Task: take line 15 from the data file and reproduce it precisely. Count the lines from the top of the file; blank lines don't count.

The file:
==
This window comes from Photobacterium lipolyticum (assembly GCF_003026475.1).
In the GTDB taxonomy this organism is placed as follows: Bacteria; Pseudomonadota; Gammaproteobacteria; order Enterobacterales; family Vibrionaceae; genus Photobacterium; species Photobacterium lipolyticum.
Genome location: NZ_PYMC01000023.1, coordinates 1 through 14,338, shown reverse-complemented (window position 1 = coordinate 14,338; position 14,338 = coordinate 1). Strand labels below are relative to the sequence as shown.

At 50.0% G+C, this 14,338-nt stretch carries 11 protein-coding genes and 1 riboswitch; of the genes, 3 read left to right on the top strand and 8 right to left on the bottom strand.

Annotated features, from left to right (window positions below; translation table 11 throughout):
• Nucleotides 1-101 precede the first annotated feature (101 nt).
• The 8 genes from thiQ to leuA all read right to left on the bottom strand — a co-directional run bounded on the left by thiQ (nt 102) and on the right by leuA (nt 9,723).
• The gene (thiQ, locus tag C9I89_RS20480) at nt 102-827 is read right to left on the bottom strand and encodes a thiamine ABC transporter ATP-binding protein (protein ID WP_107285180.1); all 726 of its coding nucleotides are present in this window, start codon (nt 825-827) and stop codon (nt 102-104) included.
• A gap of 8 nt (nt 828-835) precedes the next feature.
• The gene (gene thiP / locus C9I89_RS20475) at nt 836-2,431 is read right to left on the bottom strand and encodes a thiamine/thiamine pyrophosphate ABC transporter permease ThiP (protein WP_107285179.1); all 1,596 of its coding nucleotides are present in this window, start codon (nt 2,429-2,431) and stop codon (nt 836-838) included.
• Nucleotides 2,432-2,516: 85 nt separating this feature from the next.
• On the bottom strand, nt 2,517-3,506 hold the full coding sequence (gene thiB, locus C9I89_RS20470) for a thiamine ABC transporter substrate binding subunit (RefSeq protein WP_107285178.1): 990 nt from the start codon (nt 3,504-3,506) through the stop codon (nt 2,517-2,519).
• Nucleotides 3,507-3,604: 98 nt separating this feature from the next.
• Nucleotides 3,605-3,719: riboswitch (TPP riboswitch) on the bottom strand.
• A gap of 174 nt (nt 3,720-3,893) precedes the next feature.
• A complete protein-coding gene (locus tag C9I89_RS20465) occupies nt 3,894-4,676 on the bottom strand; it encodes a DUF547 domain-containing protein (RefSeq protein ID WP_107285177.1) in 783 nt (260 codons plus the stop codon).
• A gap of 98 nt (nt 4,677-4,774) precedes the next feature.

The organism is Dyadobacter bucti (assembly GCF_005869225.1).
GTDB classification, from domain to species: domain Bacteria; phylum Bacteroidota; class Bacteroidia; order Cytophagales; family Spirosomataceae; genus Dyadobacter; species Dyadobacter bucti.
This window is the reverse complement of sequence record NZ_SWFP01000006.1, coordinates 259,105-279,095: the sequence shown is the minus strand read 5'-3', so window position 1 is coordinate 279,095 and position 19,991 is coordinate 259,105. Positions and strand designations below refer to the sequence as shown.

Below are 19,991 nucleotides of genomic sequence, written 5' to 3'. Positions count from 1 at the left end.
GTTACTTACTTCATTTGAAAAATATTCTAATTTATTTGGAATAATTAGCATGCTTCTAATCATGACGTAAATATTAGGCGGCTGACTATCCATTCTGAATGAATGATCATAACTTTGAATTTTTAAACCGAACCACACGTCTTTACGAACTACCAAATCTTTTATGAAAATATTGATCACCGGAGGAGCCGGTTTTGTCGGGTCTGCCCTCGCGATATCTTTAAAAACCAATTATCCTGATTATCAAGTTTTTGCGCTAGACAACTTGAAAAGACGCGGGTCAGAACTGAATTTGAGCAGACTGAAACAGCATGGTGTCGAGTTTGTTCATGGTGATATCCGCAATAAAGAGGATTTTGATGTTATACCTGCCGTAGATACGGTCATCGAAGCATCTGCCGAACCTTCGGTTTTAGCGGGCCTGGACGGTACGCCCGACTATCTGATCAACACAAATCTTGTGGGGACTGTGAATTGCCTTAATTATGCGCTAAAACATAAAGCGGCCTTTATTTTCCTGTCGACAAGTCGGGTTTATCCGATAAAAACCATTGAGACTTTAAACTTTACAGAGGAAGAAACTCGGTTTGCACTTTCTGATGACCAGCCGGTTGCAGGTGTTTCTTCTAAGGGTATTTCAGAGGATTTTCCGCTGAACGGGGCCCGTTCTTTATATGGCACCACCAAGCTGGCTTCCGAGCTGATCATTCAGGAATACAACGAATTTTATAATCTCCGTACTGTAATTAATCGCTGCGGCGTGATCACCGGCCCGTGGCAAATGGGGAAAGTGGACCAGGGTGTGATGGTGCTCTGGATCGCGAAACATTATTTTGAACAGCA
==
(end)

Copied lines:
• A gap of 174 nt (nt 3,720-3,893) precedes the next feature.